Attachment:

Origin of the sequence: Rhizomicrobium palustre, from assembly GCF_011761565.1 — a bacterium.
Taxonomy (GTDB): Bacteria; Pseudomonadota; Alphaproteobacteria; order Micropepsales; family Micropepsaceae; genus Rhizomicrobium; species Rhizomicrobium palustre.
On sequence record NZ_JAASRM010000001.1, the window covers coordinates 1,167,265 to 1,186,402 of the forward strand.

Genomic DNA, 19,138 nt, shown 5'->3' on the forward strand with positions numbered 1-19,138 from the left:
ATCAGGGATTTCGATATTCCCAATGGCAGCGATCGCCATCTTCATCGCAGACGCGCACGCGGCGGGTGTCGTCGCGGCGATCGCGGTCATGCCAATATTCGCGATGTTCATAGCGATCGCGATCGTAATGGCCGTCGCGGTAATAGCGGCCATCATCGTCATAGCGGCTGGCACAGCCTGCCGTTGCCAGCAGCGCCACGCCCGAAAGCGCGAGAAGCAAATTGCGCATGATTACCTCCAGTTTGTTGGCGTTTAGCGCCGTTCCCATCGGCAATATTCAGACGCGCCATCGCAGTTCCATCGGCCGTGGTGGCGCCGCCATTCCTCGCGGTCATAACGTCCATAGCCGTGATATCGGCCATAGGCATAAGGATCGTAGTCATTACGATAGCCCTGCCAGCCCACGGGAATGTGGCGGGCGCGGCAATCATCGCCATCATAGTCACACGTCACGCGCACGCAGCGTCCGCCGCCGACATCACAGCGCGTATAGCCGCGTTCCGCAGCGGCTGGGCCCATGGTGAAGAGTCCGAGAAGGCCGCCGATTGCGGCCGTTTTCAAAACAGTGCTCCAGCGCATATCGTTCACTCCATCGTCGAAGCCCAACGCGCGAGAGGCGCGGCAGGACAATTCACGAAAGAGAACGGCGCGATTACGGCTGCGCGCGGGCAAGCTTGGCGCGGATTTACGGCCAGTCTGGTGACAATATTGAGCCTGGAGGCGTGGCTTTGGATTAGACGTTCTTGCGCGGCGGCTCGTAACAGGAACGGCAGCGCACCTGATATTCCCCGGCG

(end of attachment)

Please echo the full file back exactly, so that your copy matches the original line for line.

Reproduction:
Origin of the sequence: Rhizomicrobium palustre, from assembly GCF_011761565.1 — a bacterium.
Taxonomy (GTDB): Bacteria; Pseudomonadota; Alphaproteobacteria; order Micropepsales; family Micropepsaceae; genus Rhizomicrobium; species Rhizomicrobium palustre.
On sequence record NZ_JAASRM010000001.1, the window covers coordinates 1,167,265 to 1,186,402 of the forward strand.

Genomic DNA, 19,138 nt, shown 5'->3' on the forward strand with positions numbered 1-19,138 from the left:
ATCAGGGATTTCGATATTCCCAATGGCAGCGATCGCCATCTTCATCGCAGACGCGCACGCGGCGGGTGTCGTCGCGGCGATCGCGGTCATGCCAATATTCGCGATGTTCATAGCGATCGCGATCGTAATGGCCGTCGCGGTAATAGCGGCCATCATCGTCATAGCGGCTGGCACAGCCTGCCGTTGCCAGCAGCGCCACGCCCGAAAGCGCGAGAAGCAAATTGCGCATGATTACCTCCAGTTTGTTGGCGTTTAGCGCCGTTCCCATCGGCAATATTCAGACGCGCCATCGCAGTTCCATCGGCCGTGGTGGCGCCGCCATTCCTCGCGGTCATAACGTCCATAGCCGTGATATCGGCCATAGGCATAAGGATCGTAGTCATTACGATAGCCCTGCCAGCCCACGGGAATGTGGCGGGCGCGGCAATCATCGCCATCATAGTCACACGTCACGCGCACGCAGCGTCCGCCGCCGACATCACAGCGCGTATAGCCGCGTTCCGCAGCGGCTGGGCCCATGGTGAAGAGTCCGAGAAGGCCGCCGATTGCGGCCGTTTTCAAAACAGTGCTCCAGCGCATATCGTTCACTCCATCGTCGAAGCCCAACGCGCGAGAGGCGCGGCAGGACAATTCACGAAAGAGAACGGCGCGATTACGGCTGCGCGCGGGCAAGCTTGGCGCGGATTTACGGCCAGTCTGGTGACAATATTGAGCCTGGAGGCGTGGCTTTGGATTAGACGTTCTTGCGCGGCGGCTCGTAACAGGAACGGCAGCGCACCTGATATTCCCCGGCG